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Nothing Matters When I’m When I’m Dancing

8 June, 2018 (22:21) | Goggle-eyes, Sense8 | By: Ian Burdon

The final (?) episode of Sense8 dropped on Netflix today. It was there when I turned my laptop on at 08.00. This post is about it and has one major spoiler at the end.

It has, for one reason or another, been a quiet day, so in the 11 hours since 08.00 I’ve watched it 3 times, pretty much, with a wee bit skipping of scenes. I have a number of initial thoughts on the episode, and maybe by implication the series in general. If the thoughts look critical, I repeat I have watched the show three times in 11 hours, so you can assume I enjoyed it.

  1. The finale did a decent job of compressing a season’s worth of plot into just over two hours. The compression did impact on the narrative though. That’s inevitable. It showed signs of the speed at which it was written and produced, and I think a couple of elements could have been dropped in favour of the initial meetings of, and explanations to, the ‘sidekicks’ (and I’m specific about that because of point 4 below).
  2. Unusually for this series, there was a wee bitty scenery chewing by actors whose name is not Sylvester McCoy.
  3. Tina Desai and Doona Bae were my stand-outs of the lead players. Erendira Ibarra was criminally underused; her take down of Whispers while wearing short shorts and knee-length denim boots was, er, excellent. Purab Kholi was also very good.
  4. One of the things that drew me into Sense8 in the first place was the deep exploration of character that infused Season 1. Most of that was missed out of the finale; people just didn’t have the screen time.
  5. For the BPO elements, a full season would have allowed the show to earn the denouement.
  6. The action scenes were effective and the structure mostly worked for me (though see 10 below), but some of the dialogue clunked like a clunky thing.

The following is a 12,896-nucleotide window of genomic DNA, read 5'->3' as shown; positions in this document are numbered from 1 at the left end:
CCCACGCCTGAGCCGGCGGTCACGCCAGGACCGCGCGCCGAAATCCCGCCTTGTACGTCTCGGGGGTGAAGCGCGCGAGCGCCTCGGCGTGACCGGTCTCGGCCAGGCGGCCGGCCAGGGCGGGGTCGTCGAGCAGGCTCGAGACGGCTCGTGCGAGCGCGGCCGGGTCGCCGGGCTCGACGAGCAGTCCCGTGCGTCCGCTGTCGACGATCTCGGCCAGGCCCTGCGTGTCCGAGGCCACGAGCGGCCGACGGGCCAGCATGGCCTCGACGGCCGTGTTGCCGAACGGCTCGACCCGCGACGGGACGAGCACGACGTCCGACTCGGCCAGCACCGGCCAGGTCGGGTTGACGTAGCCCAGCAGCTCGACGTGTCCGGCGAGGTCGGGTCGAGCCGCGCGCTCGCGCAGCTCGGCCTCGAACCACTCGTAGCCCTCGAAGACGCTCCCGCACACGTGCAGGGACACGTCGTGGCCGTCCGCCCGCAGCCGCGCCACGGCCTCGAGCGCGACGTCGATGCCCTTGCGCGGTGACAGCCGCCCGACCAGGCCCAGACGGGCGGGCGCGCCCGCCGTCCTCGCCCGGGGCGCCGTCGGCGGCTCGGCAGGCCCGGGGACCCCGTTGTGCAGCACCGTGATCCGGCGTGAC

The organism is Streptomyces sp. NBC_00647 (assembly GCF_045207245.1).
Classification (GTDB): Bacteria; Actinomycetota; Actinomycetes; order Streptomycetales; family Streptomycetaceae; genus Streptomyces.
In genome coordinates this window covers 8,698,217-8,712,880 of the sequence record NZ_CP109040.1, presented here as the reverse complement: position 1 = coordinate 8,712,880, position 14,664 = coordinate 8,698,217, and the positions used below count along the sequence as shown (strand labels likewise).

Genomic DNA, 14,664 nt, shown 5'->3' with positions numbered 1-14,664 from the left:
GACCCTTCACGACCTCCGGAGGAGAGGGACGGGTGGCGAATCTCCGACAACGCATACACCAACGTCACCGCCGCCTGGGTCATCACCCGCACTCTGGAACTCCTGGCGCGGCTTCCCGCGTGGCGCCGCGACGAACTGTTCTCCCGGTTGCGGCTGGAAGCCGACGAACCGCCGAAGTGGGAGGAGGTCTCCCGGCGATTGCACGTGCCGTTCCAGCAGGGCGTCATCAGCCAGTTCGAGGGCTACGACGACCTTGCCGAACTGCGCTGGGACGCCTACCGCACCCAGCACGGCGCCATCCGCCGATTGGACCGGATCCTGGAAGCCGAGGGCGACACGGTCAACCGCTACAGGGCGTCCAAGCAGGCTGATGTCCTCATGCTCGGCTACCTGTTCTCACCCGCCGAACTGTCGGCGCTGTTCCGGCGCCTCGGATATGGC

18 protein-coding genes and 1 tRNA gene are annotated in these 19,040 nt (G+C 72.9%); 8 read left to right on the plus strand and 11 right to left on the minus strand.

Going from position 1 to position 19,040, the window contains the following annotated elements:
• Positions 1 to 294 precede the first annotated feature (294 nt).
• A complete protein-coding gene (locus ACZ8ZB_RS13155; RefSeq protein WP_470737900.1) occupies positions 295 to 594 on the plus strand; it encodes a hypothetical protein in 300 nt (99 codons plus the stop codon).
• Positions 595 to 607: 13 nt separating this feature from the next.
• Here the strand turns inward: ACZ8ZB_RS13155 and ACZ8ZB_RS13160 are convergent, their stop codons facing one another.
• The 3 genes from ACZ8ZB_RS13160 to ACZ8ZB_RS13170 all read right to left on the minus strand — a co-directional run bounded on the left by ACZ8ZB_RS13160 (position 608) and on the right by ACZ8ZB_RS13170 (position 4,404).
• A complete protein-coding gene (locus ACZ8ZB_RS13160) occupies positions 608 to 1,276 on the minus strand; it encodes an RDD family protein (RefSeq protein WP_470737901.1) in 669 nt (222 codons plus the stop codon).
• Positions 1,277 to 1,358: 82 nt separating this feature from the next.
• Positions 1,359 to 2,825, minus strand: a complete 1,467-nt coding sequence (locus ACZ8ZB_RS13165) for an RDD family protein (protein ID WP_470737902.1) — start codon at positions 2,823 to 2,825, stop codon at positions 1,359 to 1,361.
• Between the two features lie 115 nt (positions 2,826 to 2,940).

7. Unpopular opinion time: I think Sense8 is at its weakest with inspirational speeches and meaningful aphorisms. I cleave strongly to the principle of show don’t tell. I also don’t find most of them inspirational or meaningful either, and often find them over-written. That may just be my Brit ears, and I notice that they go down well with audiences whose first language is not English; perhaps they work better with audiences used to languages with more structured syntax and grammar.
  8. Losing the format of a full season means many of the subplots of season 1 and 2 were discarded. I know why that had to be, but I still missed them. On the plus side, if the show ever finds a new home it leaves plenty of scope for picking up stories.
  9. Two uses of Chekhov’s gun, one telegraphed and spotlit, the other not.
  10. Puck (Kick Gurry) was funny and spot on.
  11. I really miss J Michael Straczynski‘s involvement in the writing. He’s strong on structure in the narrative in the way Lana Wachowski isn’t–her strengths lie elsewhere. I think Lilly Wachowski’s influence was missed too. The first season was strong because of the involvement of all three of them (ironically, one of the themes of the show). I enjoyed season 2 and have watched it many times; but I adored season 1.
  12. Nice to see an out-of-focus Lana dancing near the end.

So I enjoyed it, given all the circumstances that led to its making, but would have preferred a full series to give context to some of its elements, especially those elements that link to the Sense8 mythology.

And I daresay I’ll watch it again. And again.

Added: on a 4th watching (I know!) I noticed that Lila always goes for a headshot, but she shoots Kala in the stomach. Why? And further to that, a war requires a toll to be paid but our band of heroes pay no toll. I know why it didn’t and couldn’t happen in the drive for a happy ending to wrap up the series for the fans and give us a nice twist at the end, but had it been a full season, Kala, or someone close to the cluster, should have died.